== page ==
3.4.3

Anyway, the Hound insists he’s performed some heinous acts but he was never completely dishonorable- that would be his brother- but Arya jumps in and says the Hound mercilessly killed a child, her friend the butcher’s boy. Beric jumps on this and tells him he’s sentenced to trial by combat and all we see is the glint in Arya’s eyes when one of the people she hates is put up for death.

Finally, over in Astapor, I’m finally giving the Scene of the Episode to Dany. She’s finally getting her army of Unsullied and hands over Drogo in exchange. Kraznys hands over the scepter and Dany immediately tests out the Unsullied- in High Valyrian. She lectures Kraznys out on his ideologies of slavery as well as his underestimation of her, orders the Unsullied to kill the masters, and finally tells Drogo “Dracarys.” Kraznys gets burned the fuck up. Then, she frees the Unsullied, refusing to take slaves on as her service- but they still declare themselves for her anyway. It’s kind of Lord of the Rings-y as they all drive their spears into the ground. This really is the peak of Dany, to go from someone who had no idea of her place in the world to someone who was willing to act on what she believed was right. We are introduced to a lot in this scene- the music we associate with the character, as well as “Dracarys” and dragon stuff, and there’s this steely gaze that Emilia Clarke really nails in this scene. I don’t think I really liked the character until this scene and even after it- it was hard for me to like her as much. Her Valyrian speech thankfully touched upon some of the lessons she had been taught and the ideas that had been forming in the previous episode and I don’t think they were able to keep the momentum up or even maintain this- she just stalls out as a character for me after.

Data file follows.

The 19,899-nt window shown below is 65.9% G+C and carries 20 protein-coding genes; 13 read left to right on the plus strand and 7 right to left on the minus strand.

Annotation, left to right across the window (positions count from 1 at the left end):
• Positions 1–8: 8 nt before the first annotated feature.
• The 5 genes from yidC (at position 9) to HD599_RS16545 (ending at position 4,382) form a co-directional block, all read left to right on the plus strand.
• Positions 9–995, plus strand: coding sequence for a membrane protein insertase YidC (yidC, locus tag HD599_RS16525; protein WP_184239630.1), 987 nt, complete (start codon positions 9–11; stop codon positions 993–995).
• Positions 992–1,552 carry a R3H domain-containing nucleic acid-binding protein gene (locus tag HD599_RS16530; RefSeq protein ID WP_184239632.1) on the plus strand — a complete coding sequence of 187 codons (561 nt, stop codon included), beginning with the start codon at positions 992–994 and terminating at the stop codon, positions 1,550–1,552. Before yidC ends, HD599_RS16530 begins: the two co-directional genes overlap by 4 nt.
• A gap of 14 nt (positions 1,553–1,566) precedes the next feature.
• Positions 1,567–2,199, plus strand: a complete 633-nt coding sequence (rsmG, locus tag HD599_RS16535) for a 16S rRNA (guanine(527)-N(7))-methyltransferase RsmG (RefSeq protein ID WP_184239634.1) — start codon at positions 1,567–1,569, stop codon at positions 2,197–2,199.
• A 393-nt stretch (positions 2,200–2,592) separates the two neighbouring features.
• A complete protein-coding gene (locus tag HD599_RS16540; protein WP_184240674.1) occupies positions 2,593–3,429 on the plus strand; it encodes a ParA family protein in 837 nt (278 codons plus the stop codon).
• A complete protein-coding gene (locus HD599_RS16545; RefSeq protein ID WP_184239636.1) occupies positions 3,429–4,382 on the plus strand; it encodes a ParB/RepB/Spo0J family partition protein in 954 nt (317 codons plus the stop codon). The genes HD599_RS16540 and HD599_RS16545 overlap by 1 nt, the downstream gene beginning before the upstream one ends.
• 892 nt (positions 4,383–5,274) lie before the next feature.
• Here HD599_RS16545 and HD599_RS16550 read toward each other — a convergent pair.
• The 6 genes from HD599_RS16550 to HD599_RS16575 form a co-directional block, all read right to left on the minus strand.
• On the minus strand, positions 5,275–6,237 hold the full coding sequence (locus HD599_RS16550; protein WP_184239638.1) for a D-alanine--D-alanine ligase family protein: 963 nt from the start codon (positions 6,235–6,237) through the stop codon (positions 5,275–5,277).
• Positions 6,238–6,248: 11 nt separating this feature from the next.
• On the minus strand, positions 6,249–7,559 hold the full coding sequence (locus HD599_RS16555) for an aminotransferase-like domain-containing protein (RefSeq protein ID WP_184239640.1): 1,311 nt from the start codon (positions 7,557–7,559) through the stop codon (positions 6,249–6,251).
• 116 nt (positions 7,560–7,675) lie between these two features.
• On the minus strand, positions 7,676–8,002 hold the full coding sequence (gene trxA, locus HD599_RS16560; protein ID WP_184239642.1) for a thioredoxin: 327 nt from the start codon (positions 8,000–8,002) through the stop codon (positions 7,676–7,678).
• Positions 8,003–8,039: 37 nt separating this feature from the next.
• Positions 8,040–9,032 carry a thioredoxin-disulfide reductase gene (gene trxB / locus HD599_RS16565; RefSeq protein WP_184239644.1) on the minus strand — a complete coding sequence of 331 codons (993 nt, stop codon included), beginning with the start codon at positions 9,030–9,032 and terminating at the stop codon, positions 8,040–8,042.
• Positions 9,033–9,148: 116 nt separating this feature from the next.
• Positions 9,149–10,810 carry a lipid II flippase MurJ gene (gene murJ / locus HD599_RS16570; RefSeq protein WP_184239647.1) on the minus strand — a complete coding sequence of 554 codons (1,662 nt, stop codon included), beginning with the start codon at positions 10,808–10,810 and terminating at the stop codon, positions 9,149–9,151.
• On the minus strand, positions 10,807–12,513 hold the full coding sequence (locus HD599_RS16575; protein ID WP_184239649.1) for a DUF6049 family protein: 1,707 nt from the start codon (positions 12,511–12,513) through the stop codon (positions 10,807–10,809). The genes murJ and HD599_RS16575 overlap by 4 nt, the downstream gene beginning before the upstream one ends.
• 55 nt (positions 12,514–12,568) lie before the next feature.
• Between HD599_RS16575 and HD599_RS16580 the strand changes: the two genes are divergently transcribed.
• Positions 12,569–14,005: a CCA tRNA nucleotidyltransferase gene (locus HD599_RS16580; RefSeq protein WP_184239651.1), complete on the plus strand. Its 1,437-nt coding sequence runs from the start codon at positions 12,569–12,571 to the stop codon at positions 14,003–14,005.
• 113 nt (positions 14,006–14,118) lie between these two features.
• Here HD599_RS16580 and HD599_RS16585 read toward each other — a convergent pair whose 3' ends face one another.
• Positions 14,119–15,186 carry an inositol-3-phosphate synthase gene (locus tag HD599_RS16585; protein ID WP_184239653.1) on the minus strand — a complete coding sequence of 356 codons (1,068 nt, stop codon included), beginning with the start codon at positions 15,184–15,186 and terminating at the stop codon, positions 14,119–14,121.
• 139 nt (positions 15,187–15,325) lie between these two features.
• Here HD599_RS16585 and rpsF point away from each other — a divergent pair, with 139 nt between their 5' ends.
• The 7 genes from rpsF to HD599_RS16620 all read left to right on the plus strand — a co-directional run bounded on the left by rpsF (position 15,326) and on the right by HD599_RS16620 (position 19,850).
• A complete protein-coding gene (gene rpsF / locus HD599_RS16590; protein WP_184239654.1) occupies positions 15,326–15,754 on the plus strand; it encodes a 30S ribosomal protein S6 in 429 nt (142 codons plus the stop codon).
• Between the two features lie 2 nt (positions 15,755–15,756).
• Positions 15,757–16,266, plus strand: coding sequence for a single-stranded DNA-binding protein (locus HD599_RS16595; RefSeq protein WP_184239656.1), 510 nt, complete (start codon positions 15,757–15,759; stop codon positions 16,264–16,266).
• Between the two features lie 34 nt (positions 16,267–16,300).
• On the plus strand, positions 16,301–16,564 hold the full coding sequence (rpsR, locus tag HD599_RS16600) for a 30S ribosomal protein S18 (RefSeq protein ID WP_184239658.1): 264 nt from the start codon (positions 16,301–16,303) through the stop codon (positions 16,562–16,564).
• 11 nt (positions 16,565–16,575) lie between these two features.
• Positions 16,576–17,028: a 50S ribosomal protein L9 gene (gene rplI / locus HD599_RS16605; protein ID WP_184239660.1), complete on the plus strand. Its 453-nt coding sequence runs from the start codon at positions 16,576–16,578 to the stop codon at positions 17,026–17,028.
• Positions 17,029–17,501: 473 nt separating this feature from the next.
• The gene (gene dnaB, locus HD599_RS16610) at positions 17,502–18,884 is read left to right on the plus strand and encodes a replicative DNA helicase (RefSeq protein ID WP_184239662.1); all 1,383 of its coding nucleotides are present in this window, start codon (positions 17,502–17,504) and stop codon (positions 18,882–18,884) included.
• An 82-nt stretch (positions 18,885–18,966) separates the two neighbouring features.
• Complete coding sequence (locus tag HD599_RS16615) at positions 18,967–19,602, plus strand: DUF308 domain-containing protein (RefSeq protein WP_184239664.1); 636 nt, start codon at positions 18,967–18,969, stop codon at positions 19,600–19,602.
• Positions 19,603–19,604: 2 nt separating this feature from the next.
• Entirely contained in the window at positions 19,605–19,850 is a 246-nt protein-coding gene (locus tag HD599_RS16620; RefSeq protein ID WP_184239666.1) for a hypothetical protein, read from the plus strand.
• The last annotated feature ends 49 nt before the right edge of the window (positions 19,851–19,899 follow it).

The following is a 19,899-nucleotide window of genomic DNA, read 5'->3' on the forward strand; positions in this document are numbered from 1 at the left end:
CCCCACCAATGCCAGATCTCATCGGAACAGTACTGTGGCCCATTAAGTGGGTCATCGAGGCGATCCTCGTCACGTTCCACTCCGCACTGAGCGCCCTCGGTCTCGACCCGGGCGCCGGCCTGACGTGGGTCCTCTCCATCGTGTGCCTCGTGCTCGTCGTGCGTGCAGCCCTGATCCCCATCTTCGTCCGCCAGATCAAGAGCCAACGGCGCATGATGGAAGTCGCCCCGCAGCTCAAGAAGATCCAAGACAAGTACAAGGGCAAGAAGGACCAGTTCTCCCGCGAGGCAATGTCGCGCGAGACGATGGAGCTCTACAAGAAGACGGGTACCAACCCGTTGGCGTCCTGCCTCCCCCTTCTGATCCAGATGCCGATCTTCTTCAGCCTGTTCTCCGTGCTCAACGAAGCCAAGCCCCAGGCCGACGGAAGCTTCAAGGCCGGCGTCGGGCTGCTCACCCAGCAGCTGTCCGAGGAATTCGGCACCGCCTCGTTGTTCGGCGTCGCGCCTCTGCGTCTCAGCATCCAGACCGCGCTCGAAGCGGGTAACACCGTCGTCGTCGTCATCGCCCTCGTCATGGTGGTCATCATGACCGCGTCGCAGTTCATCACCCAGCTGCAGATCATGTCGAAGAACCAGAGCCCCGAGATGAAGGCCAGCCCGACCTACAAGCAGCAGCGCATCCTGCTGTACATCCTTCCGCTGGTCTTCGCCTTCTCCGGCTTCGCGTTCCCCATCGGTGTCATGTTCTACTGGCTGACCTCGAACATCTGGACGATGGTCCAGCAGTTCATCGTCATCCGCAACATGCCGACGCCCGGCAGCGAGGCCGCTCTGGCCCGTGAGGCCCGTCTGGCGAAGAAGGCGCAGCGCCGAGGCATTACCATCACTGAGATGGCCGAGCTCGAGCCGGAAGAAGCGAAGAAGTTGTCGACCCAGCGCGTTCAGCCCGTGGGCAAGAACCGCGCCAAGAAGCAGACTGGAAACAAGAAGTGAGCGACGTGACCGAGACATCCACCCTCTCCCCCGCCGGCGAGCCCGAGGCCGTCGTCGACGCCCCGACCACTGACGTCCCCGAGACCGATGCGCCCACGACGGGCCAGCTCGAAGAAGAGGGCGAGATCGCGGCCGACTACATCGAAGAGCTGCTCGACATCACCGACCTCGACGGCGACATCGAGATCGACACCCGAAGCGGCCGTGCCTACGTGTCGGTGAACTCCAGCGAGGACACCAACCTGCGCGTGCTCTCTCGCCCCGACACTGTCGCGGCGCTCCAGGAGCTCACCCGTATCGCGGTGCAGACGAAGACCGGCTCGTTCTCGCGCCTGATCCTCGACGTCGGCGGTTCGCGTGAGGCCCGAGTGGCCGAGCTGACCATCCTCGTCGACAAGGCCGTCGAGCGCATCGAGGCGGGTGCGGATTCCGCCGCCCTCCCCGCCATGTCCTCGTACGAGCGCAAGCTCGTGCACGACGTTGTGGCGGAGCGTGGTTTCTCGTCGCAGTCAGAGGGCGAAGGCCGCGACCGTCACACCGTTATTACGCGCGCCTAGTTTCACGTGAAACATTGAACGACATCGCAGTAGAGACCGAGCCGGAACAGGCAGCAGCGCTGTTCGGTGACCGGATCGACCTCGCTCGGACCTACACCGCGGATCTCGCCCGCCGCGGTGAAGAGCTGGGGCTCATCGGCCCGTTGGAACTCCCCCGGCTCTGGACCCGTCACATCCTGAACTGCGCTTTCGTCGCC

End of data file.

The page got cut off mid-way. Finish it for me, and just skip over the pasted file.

Up next: 3.5 Kissed by Fire! [sobs quietly, questions true love]